A family-focused long-term care residence
Three care-giving moms attended the
Camrose Hill fundraiser in October 2016.
Through referrals by the Minnesota Brain Injury Alliance, we now have a small support group that meets now and then in St. Paul at the Marjorie McNeely Conservatory at Como, for coffee and a time to share, to offer support, and bond in our own way. Families are invited to join our group by email or in person. We know you are out there. Together we can help other families adjust, cope, and find the courage to bring a child or spouse home from an institution. There are tips to help you do the best for your family member while they are living in a traditional group home. We can even help you set up a CaringBridge website to keep your friends and family informed. An organized group of families can lead the way to make changes in caregiving standards that will help these special people have the highest quality of life possible. Once Granite House is open, we will have handouts, literature, and visiting speakers from the Minnesota Brain Injury Alliance to get us started on our educational outreach and support group programs.
If you are a parent, spouse, sibling, partner, or even a close friend of someone with a severe and permanent brain injury, please join our mailing list and our support network. Read the information about the minimally conscious state on our website, and help spread the word about this group of people. There may be more than we know. We feel like we may have much in common with the families of children with other lifelong conditions who started support groups decades ago to spread awareness and make changes. Think of the wonderful programs and acceptance that has come out of these efforts, and help us now to do what is right for these young people.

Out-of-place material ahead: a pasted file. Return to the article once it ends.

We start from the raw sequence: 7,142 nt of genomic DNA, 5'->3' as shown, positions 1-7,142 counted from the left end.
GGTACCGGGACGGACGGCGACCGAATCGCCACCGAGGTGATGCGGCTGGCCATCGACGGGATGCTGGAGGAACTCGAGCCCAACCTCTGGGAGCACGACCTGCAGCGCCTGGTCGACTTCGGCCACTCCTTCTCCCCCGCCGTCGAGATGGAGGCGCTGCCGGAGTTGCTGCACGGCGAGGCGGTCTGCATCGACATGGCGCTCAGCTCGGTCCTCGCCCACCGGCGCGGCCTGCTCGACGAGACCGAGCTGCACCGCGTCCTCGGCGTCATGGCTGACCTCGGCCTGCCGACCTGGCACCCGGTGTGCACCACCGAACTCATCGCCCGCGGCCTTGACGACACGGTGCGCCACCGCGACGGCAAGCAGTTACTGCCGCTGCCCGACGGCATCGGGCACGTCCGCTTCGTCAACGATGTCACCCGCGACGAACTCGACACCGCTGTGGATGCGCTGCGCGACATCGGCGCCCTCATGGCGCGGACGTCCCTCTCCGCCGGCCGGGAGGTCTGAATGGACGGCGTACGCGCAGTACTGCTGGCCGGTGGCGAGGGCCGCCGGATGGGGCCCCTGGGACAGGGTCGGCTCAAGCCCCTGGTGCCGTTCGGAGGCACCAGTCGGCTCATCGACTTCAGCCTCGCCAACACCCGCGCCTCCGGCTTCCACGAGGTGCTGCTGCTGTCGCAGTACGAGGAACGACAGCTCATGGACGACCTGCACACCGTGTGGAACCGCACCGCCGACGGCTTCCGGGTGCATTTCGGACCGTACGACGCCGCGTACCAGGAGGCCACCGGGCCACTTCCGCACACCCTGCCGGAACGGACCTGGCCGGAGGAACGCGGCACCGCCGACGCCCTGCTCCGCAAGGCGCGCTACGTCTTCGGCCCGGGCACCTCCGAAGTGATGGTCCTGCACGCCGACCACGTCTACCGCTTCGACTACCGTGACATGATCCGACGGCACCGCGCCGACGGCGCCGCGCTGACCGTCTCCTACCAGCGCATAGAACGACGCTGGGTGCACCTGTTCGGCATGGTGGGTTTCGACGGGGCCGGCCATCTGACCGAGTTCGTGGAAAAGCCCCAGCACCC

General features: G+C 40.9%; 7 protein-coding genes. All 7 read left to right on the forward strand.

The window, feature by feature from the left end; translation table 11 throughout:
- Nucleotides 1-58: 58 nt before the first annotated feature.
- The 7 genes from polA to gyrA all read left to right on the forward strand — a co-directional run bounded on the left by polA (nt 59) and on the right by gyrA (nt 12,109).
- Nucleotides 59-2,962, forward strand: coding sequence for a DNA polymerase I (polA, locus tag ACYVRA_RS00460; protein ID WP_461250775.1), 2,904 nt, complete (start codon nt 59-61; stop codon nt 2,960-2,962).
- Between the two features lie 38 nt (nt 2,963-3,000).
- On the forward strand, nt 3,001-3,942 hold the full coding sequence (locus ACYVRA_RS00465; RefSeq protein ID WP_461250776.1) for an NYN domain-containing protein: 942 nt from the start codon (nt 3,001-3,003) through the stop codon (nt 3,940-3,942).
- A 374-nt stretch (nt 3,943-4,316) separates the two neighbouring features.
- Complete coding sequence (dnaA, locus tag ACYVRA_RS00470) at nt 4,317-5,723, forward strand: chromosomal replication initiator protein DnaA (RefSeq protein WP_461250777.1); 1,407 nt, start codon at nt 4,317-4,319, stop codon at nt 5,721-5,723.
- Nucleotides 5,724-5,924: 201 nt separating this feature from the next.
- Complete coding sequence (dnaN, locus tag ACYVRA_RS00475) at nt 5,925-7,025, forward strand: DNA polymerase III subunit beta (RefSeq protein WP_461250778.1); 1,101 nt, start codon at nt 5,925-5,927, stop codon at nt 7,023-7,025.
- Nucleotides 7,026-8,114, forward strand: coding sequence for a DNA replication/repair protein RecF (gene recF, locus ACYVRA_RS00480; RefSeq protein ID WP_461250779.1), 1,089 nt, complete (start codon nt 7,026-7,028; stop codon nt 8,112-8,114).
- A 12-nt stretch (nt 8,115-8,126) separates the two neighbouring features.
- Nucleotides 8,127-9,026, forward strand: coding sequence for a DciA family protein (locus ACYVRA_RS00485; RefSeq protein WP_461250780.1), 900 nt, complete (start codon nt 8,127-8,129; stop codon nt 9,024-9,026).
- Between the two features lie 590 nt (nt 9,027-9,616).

For more information about our support network and meetings, email
Carol Insley at: email@example.com
There has never been any sort of organized support group for families caring for someone in a long-term minimally conscious state. The mainstream brain injury support groups seem to be speaking a totally different language. Families like ours aren’t discussing rehabilitation and efforts to return to school or work- we’re talking about long-term care and severe cognition deficits. It can make families become isolated, feeling completely alone, and thinking there is no one else who understands what their new normal has become. As parents who have been caring for our adult child since 2008, we (Tom and Carol) have looked for a group, or even just one other parent, who could speak the same language of wheelchairs, feeding tubes, dystonia, etc. We at Granite House have started a support group for individuals and families. We are contacting local and statewide organizations to promote awareness about the importance of this kind of support, and act as a resource to those interested.